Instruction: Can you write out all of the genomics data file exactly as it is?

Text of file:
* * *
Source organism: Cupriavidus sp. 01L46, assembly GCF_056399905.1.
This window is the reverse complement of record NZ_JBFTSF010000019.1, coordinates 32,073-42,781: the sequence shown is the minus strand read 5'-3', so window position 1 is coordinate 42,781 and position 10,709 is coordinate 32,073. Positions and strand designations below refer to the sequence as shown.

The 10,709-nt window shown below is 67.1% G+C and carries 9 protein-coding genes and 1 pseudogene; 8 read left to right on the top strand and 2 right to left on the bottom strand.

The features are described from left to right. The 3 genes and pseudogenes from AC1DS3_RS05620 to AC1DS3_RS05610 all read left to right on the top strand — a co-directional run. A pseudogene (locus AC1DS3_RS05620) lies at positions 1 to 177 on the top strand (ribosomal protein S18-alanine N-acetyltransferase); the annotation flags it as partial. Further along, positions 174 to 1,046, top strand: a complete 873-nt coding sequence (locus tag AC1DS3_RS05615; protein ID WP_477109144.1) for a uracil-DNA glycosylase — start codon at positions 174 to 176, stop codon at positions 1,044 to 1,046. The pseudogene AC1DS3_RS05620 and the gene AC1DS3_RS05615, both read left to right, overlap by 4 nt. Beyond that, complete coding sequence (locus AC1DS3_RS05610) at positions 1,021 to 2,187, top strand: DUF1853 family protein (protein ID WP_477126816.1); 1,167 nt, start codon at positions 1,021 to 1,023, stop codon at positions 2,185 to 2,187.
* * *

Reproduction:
Source organism: Cupriavidus sp. 01L46, assembly GCF_056399905.1.
This window is the reverse complement of record NZ_JBFTSF010000019.1, coordinates 32,073-42,781: the sequence shown is the minus strand read 5'-3', so window position 1 is coordinate 42,781 and position 10,709 is coordinate 32,073. Positions and strand designations below refer to the sequence as shown.

The 10,709-nt window shown below is 67.1% G+C and carries 9 protein-coding genes and 1 pseudogene; 8 read left to right on the top strand and 2 right to left on the bottom strand.

The features are described from left to right. The 3 genes and pseudogenes from AC1DS3_RS05620 to AC1DS3_RS05610 all read left to right on the top strand — a co-directional run. A pseudogene (locus AC1DS3_RS05620) lies at positions 1 to 177 on the top strand (ribosomal protein S18-alanine N-acetyltransferase); the annotation flags it as partial. Further along, positions 174 to 1,046, top strand: a complete 873-nt coding sequence (locus tag AC1DS3_RS05615; protein ID WP_477109144.1) for a uracil-DNA glycosylase — start codon at positions 174 to 176, stop codon at positions 1,044 to 1,046. The pseudogene AC1DS3_RS05620 and the gene AC1DS3_RS05615, both read left to right, overlap by 4 nt. Beyond that, complete coding sequence (locus AC1DS3_RS05610) at positions 1,021 to 2,187, top strand: DUF1853 family protein (protein ID WP_477126816.1); 1,167 nt, start codon at positions 1,021 to 1,023, stop codon at positions 2,185 to 2,187.